The Sleep 2022 meeting from early June included talks on narcolepsy, the role of race in sleep disturbances, and the use of opioids in restless leg syndrome.
Sleep 2022 took place in Charlotte, North Carolina, in early June, including talks on narcolepsy, the role of race in sleep disturbances, and the use of opioids in restless leg syndrome.
Here are some highlights of the 36th annual Sleep conference.
Race is often considered a risk factor for insomnia, among other health conditions including heart attacks and stroke. However, being on the receiving end of racial discrimination is the true risk factor for health complications according to a panel of experts who spoke at the Sleep 2022 conference.
Restless leg syndrome (RLS) has been treated using opioids for hundreds of years, according to John Winkleman, MD, PhD. However, there are multiple short-term and long-term adverse effects that may occur while taking this opioids. A registry, the National RLS Opioid Registry, was created to evaluate the long-term effects of using this medical treatment to treat RLS.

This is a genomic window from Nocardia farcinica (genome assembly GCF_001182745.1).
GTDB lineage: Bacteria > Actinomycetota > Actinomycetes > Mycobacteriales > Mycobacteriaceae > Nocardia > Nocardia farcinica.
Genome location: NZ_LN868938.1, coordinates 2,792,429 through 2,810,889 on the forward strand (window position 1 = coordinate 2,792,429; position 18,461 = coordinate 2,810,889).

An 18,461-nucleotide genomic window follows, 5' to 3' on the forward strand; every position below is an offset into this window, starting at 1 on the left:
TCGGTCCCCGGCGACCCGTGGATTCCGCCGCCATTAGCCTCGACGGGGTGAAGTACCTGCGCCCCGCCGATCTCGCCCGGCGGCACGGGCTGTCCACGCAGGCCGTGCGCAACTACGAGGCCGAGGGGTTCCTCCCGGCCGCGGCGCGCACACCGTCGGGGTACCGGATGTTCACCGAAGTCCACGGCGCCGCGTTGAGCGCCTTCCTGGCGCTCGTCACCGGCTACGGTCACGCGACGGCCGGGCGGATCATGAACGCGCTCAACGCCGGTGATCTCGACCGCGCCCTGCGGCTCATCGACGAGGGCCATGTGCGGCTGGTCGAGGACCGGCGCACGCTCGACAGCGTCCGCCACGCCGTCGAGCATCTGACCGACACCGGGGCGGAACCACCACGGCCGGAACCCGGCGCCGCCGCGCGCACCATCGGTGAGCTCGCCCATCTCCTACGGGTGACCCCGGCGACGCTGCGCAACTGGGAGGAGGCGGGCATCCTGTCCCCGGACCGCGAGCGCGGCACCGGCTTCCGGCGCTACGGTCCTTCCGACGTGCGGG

A panel at Sleep 2022 found that women with narcolepsy face challenges when they are pregnant or in the postpartum stage. Providers should be made aware of these challenges to offer support for these women. Early conversations about the creation of birth plans and treatment risks and access to marriage counseling and patient support groups are just 2 recommendations that providers can consider for these women. Clinical risks, such as increased cataplexy during delivery, were also discussed.
The REST-ON trial found that sodium oxybate taken once a night was associated with a significant reduction in episodes of cataplexy in patients with narcolepsy, according to Michael Thorpy, MD, director of the Sleep-Wake Disorders Center at Montefiore Medical Center. Thorpy said that the sodium oxybate has been proven to be the most effective medication for narcolepsy and has the added advantage of only needing to be taken once per day.